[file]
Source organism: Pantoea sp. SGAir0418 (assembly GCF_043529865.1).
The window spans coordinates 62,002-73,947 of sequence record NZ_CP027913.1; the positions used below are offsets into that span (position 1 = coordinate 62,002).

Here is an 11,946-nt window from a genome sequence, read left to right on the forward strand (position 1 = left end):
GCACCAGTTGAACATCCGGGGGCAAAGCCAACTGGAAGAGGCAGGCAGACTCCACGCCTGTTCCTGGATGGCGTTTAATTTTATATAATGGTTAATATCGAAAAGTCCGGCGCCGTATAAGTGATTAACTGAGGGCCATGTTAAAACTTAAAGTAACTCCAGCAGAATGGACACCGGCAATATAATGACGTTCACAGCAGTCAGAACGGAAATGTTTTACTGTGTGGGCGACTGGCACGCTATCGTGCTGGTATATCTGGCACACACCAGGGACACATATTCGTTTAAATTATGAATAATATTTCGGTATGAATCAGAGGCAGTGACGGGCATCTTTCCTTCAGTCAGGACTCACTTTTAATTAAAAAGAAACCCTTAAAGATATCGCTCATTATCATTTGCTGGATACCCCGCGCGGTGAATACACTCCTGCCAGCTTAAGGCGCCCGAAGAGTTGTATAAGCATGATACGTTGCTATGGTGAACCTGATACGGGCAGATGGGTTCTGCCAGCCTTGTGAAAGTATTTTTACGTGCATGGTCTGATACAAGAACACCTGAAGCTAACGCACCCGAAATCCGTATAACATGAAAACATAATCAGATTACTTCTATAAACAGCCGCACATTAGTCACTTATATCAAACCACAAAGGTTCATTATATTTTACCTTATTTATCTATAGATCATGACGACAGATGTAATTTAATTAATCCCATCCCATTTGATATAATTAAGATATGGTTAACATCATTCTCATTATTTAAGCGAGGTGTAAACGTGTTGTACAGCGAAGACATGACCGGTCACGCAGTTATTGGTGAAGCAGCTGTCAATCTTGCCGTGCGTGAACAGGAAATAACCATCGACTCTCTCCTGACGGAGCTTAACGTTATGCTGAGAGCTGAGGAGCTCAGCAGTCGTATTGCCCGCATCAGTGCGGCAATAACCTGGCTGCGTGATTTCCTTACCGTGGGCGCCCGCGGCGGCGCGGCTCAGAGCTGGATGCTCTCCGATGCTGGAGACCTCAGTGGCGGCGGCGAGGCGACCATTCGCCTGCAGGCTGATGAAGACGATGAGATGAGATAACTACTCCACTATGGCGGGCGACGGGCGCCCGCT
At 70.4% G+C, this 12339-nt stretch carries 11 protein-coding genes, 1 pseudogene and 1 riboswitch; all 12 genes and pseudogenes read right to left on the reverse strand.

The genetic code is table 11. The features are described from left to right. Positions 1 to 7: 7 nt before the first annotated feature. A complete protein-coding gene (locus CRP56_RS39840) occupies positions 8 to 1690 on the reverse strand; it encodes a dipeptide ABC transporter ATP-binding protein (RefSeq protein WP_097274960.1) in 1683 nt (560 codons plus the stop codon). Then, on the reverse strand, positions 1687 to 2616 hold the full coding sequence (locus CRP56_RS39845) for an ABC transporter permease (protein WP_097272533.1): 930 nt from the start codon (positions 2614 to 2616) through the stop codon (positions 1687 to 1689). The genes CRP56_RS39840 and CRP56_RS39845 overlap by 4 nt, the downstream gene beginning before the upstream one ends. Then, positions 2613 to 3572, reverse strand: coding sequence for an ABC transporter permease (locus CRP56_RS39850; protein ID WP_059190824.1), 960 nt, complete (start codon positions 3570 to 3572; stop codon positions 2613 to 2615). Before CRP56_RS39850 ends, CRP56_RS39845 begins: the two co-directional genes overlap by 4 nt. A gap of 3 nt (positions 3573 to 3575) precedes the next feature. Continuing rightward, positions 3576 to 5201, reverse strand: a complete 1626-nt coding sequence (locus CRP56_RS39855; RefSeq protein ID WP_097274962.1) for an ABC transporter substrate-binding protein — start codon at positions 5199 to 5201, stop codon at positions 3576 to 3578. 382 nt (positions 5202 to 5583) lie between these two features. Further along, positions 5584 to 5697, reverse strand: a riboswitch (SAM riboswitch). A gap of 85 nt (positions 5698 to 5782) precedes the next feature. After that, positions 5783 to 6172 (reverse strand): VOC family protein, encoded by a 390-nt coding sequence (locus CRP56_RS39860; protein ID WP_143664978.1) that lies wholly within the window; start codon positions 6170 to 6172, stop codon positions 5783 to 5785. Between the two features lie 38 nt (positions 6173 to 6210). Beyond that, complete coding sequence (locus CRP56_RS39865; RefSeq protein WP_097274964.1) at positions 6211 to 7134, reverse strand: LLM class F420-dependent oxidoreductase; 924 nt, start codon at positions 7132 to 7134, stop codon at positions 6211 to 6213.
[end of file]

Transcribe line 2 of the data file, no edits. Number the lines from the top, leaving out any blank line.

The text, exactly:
The window spans coordinates 62,002-73,947 of sequence record NZ_CP027913.1; the positions used below are offsets into that span (position 1 = coordinate 62,002).